For the interested, the trailer is available on the movie's official website.


    Tuesday, December 13, 2005

    What don’t you remember?

    Received this challenge from a friend's blog. I filled out hers, so I'm obligated to pass this on. What don't you remember about me?


    “If you read this, if your eyes are passing over this right now, (even if we don’t speak often) please post a comment with a COMPLETELY MADE UP AND FICTIONAL memory of you and me.

    It can be anything you want - good or bad - BUT IT HAS TO BE FAKE.

    When you’re finished, post this little paragraph on your blog and be surprised (or mortified) about what people DON’T ACTUALLY remember about you.”

    Monday, December 12, 2005

    My Thoughts on the latest LWW Release (Contains Spoilers)

    For the most part, I thought it quite good when I saw it on Saturday. I thought the little girl who portrayed Lucy was simply adorable. All in all, quite honestly, it turned out to be better than I was expecting, though I was curious as to a number of the changes that were made.

    ATTN: Spoilers from this point forward!

    Repeat. Anything repeated below are synopses of scenes and changes from the movie. If you want to be surprised or do not wish to hear about anything from the movie, DO NOT READ BELOW. If you do decide to be smart, and read below anyway, don't come crying to me.


    As far as the changes from the book....(most of these are minor)

    1. The children did not have to obey a laundry list of rules at the professor's. The only "rule" in the book is that they must stay out from underfoot when the housekeeper is taking guests through tours of the house.

    2. Lucy & Tumnus do not panic and hide from eachother when they first encounter eachother.

    3. The exchange with Peter and Susan and the professor is cut short and altered; it doesn't have the same 'tone' of a logical Platonic questioning the book has.

    4. The scene with Mr. and Mrs. Beaver explaining about Aslan and the prophecies is cut much shorter.

    5. The reason for #4 is that, contrary to the book, the wolves (servants of the White Witch) enter the beaver's dam and nearly catch the children.

    6. Edmund and Tumnus (both imprisoned in the dungeons) have a brief chat. Tumnus was a statue when Edmund first enters the witch's castle, and Edmund was never imprisoned in the book.

    7. A fox helps hide the children from the pursuing wolves (the children climb a tree) and nearly loses his life when one of the wolves begins closing his jaws on the fox's neck & shoulders. The only mention of a fox in the book is a fox that leads a toast with food provided by Father Christmas. (The witch turns the whole drinking party into stone).

    8. Every animal 'knows' that the children are the children of the prophecy. This is never emphasized in the book.

    9. When crossing an ice covered river (not in the book) during the thaw caused by the return of Aslan to Narnia, the children are once again confronted by the wolves, and are swept down river. (Lucy is feared dead by Peter and Susan).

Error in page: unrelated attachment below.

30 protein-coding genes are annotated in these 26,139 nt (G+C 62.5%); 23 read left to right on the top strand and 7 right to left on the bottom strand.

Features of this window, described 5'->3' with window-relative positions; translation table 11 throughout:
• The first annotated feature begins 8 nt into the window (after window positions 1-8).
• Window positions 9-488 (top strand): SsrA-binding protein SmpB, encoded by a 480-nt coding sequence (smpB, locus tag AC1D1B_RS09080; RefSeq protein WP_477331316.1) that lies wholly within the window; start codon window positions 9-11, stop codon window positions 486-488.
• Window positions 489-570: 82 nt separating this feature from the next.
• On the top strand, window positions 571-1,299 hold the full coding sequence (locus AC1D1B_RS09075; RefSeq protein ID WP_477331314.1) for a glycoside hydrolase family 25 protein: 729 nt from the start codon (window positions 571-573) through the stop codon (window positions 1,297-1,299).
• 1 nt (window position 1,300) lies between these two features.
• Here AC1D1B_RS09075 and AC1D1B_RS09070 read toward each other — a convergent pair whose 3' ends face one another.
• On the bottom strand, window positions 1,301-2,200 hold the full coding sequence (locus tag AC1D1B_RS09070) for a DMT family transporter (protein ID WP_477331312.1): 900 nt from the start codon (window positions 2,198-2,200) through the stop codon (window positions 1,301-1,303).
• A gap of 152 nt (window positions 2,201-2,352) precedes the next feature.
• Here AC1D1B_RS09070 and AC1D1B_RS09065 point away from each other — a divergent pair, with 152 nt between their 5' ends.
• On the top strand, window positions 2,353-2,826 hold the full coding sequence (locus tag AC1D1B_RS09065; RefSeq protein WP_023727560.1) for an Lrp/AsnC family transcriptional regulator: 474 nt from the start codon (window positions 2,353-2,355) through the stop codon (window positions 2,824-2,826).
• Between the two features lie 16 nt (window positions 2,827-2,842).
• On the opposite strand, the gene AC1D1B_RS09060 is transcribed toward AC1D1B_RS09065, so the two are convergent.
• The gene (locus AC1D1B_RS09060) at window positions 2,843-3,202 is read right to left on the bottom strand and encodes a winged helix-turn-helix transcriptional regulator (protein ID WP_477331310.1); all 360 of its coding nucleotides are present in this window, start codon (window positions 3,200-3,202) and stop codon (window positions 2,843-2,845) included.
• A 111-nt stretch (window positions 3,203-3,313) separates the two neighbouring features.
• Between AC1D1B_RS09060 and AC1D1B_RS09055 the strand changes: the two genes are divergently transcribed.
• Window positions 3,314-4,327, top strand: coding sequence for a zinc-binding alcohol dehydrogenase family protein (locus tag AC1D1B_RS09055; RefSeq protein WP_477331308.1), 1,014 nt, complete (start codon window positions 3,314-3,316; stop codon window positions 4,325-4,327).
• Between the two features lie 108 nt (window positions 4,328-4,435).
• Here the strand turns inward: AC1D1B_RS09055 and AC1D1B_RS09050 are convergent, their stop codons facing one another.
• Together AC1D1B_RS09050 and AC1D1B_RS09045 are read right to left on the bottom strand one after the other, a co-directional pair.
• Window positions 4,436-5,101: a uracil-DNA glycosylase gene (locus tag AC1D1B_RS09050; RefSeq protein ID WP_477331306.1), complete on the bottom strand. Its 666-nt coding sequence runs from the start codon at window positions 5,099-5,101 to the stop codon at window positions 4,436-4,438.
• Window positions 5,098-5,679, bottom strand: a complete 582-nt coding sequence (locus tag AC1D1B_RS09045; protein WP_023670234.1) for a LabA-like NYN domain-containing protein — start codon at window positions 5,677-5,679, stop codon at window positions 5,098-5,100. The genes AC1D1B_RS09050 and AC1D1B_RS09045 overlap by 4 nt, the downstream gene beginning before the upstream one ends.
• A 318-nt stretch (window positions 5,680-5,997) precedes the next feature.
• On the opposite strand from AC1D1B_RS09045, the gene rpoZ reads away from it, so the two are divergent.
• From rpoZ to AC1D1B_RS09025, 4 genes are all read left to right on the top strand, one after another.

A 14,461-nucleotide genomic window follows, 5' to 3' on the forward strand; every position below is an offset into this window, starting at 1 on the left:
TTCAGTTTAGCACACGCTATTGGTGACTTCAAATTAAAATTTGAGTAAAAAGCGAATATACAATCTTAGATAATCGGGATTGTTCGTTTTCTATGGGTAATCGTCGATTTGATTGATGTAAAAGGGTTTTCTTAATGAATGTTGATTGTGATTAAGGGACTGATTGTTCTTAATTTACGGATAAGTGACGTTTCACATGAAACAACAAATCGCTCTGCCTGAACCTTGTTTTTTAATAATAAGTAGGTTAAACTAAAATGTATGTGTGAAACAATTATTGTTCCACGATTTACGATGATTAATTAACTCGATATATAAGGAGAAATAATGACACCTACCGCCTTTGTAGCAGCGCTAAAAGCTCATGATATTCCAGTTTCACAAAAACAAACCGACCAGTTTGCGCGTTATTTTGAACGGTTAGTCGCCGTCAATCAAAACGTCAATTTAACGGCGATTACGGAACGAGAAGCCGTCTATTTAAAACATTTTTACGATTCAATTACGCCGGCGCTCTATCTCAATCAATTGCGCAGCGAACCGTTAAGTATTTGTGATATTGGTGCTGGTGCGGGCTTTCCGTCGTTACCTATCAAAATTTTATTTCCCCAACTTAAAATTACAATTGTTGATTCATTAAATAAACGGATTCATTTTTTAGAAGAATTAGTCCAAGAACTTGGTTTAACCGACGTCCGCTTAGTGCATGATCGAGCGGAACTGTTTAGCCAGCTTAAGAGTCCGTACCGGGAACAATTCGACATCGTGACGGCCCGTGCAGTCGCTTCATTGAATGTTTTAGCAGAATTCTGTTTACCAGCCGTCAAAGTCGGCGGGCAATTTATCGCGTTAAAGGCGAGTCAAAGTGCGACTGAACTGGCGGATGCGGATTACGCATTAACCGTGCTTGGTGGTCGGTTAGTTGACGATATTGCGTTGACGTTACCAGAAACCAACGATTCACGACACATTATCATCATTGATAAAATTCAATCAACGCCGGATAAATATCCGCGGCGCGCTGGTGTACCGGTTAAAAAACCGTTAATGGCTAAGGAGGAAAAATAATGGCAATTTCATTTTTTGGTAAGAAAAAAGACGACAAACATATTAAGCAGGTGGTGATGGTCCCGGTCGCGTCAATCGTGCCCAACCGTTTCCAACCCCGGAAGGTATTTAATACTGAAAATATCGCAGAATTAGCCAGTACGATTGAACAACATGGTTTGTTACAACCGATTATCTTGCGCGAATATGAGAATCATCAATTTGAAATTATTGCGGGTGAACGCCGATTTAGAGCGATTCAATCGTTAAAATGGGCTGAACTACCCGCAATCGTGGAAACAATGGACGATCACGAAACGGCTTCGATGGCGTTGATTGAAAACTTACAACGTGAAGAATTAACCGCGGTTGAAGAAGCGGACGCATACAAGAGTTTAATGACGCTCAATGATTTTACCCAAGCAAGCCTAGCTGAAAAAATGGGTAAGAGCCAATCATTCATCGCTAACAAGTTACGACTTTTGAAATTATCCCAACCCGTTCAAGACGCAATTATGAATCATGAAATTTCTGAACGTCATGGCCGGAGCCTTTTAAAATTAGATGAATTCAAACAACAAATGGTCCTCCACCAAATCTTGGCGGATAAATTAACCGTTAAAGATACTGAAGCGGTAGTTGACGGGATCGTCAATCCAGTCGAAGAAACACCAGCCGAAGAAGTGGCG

10. Peter attempts on several occasions to keep his siblings out of the battle and to return them to home (Earth). He intends to stay and rule. (Not in the book.)

    11. The treatment of Edmund by the witch is rather cleaned up.

    12. The rescue of Edmund by the good animals has been altered. In the book, they fall upon Edmund, the witch, and her dwarf servant. (The witch's army had not arrived in the book).

    13. The sacrifice of Aslan is less brutal than it was in the book (understandable, it's being marketed to the child'uns.)

    14. Aslan frees the statue-prisoners of the witches castle, but a scene with him rallying the former statues to help him fight the armies of the witch is noticably missing.

    15. Aslan does not finish the witch by (presumably) biting her head off; in the book, he pounces on her, and they roll on the ground, ending with Aslan on top of the witch.

    16. The dialogue in the coronation scene has been altered.

    17. The end scene with the professor has been changed a bit from the book. (due in part to another bit they altered, see below:)

    18. The children do not hide in the wardrobe to escape the consequences of breaking a window & knocking over a suit of armor. They hide in there to avoid a group of guests being led around the house.

    So, those are the things I noticed. If anyone caught anymore, let me know.

    I think some scenes that were filmed for the movie may have been cut as well, as I remember seeing a scene of a dance (presumably a coronation celebration) during the trailer and don't recall seeing that particular scene anywhere in the movie.)

    LWW is a Blockbuster

    ...and recommended by British librarians, too, as Conservator reports.

    Yes, I saw the movie Saturday. Look for my thoughts of the movie shortly.